You see, the problem is that we want to be entertained. That is going back to this wrong mindfulness of thinking that the momentary pleasure that we get from being entertained is going to satisfy, but we thirst for more and more and more. Why should we be entertained? Social scientists have found out that the more possibilities there are of what you could do, what you could look at – and the internet offers us an unlimited amount of possibilities – the more bored you get and the more tense it is to try to find something that is entertaining. And you look at something, and you think “Well, but maybe something else is more entertaining,” so you go on and you don’t stay focused and concentrated on anything. So although it is difficult to do, it is very helpful to try to simplify your life – not have so many things going on at the same time – and as your concentration develops more and more, you’ll be able to increase the scope of what you can take care of and deal with.
If you have concentration and it’s good concentration, then you can concentrate on this, and then you can concentrate on that and then concentrate on that – but only one at a time without being distracted. If you think of an example, the example would be a doctor. A doctor’s treating one patient after another. The doctor needs to be concentrated on that patient during the period of time when he or she is with that patient and not be thinking about the next patient and the one that was just before. So although a doctor can see many, many patients during the day, they’re fully concentrated on one thing at a time. This is far better for concentration.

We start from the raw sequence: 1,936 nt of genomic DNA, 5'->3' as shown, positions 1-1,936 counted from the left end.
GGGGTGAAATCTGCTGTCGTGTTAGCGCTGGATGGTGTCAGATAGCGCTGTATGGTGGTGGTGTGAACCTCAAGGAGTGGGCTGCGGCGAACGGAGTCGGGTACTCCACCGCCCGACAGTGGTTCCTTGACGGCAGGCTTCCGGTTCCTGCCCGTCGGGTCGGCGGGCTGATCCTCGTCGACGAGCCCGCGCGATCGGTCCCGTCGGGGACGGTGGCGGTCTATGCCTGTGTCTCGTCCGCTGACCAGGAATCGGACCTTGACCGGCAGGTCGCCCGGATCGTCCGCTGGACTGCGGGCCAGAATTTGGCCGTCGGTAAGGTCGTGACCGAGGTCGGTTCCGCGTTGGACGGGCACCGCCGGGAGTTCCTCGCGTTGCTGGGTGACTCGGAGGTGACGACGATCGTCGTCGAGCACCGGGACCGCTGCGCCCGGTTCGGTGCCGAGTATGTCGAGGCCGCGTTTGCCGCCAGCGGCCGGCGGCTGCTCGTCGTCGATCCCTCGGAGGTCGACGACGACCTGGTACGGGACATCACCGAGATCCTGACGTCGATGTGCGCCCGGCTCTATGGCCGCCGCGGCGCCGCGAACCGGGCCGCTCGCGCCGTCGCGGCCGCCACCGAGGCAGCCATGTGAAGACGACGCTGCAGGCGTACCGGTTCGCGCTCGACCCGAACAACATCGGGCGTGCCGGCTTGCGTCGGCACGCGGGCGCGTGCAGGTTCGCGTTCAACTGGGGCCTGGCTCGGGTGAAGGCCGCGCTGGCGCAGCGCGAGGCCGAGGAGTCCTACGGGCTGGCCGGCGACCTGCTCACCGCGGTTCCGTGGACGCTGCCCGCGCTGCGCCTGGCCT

This is very challenging, I must say. Because I know in my own case that I’m dealing with such an unbelievable amount of different tasks with managing the website and dealing with all the different languages and so on, it’s hard to stay focused on one thing; so many other things are coming in at the same time. So this is the big challenge, to stay focused on one thing and not be distracted by thinking of something else that needs to be done, yet remaining mindful and not forgetting that there are these other things that need to be done. And anybody who works in a complex business has the same thing.
Okay. Let’s go on so that we are able to fit everything into our time period. But just a concluding remark about developing right concentration: We find in the Buddhist teachings that there are definite stages for developing better and better concentration, and I think that could be considered part of Buddhist science – how do you get more and more concentration?